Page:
JAKARTA, Indonesia — The Indonesian government, stung by a report that found burning plastic for fuel is poisoning residents in an East Java village, is allowing the illegal burning to continue while it challenges the environmental study.
Tofu makers in the village, Tropodo, who have long burned waste plastic to fuel their kitchen boilers, have seen sales plummet in recent weeks over fears that dioxin, a toxic chemical, produced from the fires is contaminating their tofu.
Rather than enforce a ban on the burning of waste plastic, much of which came until recently from the United States, the Ministry of Environment and Forestry appointed a panel of Indonesian experts to counter the report released last month by Indonesian and international environmental groups.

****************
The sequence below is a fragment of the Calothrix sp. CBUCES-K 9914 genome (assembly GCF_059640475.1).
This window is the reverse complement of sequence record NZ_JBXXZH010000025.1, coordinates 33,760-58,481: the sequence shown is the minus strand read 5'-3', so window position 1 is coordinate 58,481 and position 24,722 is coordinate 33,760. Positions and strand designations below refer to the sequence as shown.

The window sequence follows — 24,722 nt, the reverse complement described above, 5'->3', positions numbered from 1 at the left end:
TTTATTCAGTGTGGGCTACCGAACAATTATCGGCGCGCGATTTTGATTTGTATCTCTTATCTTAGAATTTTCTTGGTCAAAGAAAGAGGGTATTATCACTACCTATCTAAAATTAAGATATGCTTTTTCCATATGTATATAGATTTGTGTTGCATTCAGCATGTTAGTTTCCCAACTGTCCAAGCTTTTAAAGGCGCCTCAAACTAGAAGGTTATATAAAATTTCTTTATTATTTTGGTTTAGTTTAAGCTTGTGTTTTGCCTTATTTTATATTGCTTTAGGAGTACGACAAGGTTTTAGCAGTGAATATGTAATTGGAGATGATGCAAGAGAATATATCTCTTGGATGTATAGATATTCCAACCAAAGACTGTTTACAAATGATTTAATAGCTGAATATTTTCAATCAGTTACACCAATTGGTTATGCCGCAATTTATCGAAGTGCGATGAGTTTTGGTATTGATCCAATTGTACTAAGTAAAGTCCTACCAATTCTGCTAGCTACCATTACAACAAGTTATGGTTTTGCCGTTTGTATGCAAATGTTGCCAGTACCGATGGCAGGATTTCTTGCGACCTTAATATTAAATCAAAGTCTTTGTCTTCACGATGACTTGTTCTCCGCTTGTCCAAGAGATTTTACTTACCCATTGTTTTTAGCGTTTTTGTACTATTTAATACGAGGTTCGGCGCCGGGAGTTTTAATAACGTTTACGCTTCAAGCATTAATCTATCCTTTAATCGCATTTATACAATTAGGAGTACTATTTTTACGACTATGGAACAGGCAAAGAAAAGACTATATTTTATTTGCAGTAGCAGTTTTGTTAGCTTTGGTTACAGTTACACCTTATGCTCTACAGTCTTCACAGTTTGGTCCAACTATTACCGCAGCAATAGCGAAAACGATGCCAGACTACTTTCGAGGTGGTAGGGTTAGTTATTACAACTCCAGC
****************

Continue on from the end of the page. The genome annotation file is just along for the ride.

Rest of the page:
At a news conference, officials said the Tropodo test was flawed because it relied on testing dioxin levels in chicken eggs. Eggs are commonly used for testing contamination because chickens effectively sample the soil as they forage and toxins accumulate in their eggs.
“Chickens are smart,” said one government expert, Mochamad Lazuardi, a professor of veterinary medicine at Airlangga University in the city of Surabaya. “They will not eat something hazardous.”